Project involved a Class III inventory with shovel testing of over 100 power pole replacement locations in WA, ID and MT. The project involved an extensive literature review, ethnographic overview and compilation of testing results.
Ethnotech partnered with HydroSolutions to review a mining permit submitted by Montana Resources to the Montana DEQ udner the Montana Environmental Protection Act. Ethnotech has executed several cultural resource related projects under NEPA and MEPA.
In 2018, Ethnotech conducted an intensive survey of 850 acres of land in the Pryor Mountains of Montana. The project involved oral history interviews and place name research with Crow tribal elders conducted by Aaron Brien. While few sites were noted during the survey, the incredible terrain and cultural history of the Pryor's was an education in and of itself.
Ethnotech documented over 25 miles of the Nee Mee Poo trail in Clearwater County, Idaho. The trail was an ancient travel route used by the Nee Mee Poo and Salish that connected salmon rich Plateau to the bison rich Northern Plains. It became famous when Chief Joseph used this route to escape the pursuing General Howard in 1877. Ethnotech used the menu driven field data collection tool ArcCollector to streamline and standardize data collection on the trail and its numerous associated features, resulting in faster turnaround time from field to deliverables.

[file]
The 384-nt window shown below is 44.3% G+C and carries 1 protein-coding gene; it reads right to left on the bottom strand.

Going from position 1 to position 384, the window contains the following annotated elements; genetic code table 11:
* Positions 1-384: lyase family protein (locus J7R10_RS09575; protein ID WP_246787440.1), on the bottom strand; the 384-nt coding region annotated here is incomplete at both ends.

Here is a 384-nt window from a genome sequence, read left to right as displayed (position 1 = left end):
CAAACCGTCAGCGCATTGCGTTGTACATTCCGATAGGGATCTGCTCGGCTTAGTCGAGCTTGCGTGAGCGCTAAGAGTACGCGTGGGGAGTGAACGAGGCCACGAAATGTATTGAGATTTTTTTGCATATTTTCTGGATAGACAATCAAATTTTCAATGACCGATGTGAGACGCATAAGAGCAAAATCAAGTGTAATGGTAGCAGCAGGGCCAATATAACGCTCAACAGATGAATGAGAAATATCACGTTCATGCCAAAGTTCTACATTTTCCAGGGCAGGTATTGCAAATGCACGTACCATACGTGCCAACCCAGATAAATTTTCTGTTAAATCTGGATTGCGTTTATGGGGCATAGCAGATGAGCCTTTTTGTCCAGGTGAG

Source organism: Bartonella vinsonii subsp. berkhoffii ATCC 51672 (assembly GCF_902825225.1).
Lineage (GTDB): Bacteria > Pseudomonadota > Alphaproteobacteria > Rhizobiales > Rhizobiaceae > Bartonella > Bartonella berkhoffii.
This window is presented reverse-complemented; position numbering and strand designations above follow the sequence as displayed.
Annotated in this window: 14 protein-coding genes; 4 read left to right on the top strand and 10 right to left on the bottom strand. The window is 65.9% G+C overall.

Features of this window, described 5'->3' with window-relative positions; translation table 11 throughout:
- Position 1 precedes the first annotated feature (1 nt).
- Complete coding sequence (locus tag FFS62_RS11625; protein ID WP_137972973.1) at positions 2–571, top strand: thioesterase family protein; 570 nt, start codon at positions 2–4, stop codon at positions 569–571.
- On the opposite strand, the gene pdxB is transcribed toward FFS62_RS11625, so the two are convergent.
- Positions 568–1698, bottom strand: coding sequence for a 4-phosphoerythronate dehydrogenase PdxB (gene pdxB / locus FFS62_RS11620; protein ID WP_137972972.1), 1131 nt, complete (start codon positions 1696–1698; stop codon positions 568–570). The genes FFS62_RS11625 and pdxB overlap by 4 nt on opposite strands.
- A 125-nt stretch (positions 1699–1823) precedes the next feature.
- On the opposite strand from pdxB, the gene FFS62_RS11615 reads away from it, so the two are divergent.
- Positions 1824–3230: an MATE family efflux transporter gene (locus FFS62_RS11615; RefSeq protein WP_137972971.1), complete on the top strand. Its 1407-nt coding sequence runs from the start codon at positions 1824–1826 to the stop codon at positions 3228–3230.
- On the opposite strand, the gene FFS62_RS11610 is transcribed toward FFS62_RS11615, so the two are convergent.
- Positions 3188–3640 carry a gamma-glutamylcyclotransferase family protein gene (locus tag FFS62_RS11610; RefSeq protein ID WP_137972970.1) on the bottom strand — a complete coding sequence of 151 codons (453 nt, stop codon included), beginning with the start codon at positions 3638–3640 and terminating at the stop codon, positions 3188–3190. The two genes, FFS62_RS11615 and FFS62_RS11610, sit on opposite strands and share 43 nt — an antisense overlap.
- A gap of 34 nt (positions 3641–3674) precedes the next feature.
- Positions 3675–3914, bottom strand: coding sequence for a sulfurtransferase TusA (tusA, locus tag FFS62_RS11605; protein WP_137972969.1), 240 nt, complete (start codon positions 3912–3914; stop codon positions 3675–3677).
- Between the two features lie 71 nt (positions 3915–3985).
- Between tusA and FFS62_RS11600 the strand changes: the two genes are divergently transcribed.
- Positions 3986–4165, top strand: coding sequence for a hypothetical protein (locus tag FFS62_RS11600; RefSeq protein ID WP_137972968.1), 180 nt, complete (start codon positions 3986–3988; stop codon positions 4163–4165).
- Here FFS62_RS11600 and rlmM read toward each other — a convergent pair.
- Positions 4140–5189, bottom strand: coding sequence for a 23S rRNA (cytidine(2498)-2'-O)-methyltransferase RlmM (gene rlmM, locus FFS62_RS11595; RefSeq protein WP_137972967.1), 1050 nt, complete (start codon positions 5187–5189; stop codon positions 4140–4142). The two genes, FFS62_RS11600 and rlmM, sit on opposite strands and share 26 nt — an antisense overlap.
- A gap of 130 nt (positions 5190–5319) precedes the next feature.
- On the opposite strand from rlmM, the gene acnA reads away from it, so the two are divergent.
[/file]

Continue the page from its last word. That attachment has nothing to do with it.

Ethnotech worked on behalf of Boneville Power Administration to develop a historic property management plan for Hungry Horse Reservoir. In addition, Ethnotech conducted three field seasons worth of new survey totaling thousands of acres and monitored existing sites at Hungry Horse Reservoir. The incredible natural and cultural setting of Hungry Horse Reservoir was a true privilege to experience, and it provided an opportunity for Ethnotech to refine its field approach and methodology.
Ethnotech assisted the Northern Cheyenne tribe in developing a GIS and web GIS based component to a comprehensive database they had developed on their own cultural resources, oral traditions, language and biota of cultural significance. The primary component was to seek sources of geographic information regarding plant and animal data that could be integrated into the existing system. For more info, see here